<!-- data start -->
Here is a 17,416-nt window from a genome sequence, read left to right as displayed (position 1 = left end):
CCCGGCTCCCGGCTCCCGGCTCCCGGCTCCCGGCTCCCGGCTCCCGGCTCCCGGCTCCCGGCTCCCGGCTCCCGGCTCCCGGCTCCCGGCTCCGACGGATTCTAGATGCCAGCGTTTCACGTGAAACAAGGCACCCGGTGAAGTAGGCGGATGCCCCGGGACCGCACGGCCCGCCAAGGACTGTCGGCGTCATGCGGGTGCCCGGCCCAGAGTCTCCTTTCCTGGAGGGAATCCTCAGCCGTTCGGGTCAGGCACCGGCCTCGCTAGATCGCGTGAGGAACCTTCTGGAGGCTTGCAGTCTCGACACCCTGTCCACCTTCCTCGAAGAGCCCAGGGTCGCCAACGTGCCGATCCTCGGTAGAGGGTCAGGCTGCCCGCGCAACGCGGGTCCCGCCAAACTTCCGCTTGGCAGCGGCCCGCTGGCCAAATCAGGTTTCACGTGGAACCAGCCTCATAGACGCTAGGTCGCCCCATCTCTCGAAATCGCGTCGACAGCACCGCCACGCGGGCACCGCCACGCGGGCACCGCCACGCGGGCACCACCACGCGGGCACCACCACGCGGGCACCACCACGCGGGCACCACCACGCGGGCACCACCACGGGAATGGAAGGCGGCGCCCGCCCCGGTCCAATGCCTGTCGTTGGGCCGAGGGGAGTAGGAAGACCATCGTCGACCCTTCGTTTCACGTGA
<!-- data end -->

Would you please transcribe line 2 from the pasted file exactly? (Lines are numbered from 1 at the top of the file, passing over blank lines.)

CCCGGCTCCCGGCTCCCGGCTCCCGGCTCCCGGCTCCCGGCTCCCGGCTCCCGGCTCCCGGCTCCCGGCTCCCGGCTCCCGGCTCCCGGCTCCGACGGATTCTAGATGCCAGCGTTTCACGTGAAACAAGGCACCCGGTGAAGTAGGCGGATGCCCCGGGACCGCACGGCCCGCCAAGGACTGTCGGCGTCATGCGGGTGCCCGGCCCAGAGTCTCCTTTCCTGGAGGGAATCCTCAGCCGTTCGGGTCAGGCACCGGCCTCGCTAGATCGCGTGAGGAACCTTCTGGAGGCTTGCAGTCTCGACACCCTGTCCACCTTCCTCGAAGAGCCCAGGGTCGCCAACGTGCCGATCCTCGGTAGAGGGTCAGGCTGCCCGCGCAACGCGGGTCCCGCCAAACTTCCGCTTGGCAGCGGCCCGCTGGCCAAATCAGGTTTCACGTGGAACCAGCCTCATAGACGCTAGGTCGCCCCATCTCTCGAAATCGCGTCGACAGCACCGCCACGCGGGCACCGCCACGCGGGCACCGCCACGCGGGCACCACCACGCGGGCACCACCACGCGGGCACCACCACGCGGGCACCACCACGCGGGCACCACCACGGGAATGGAAGGCGGCGCCCGCCCCGGTCCAATGCCTGTCGTTGGGCCGAGGGGAGTAGGAAGACCATCGTCGACCCTTCGTTTCACGTGA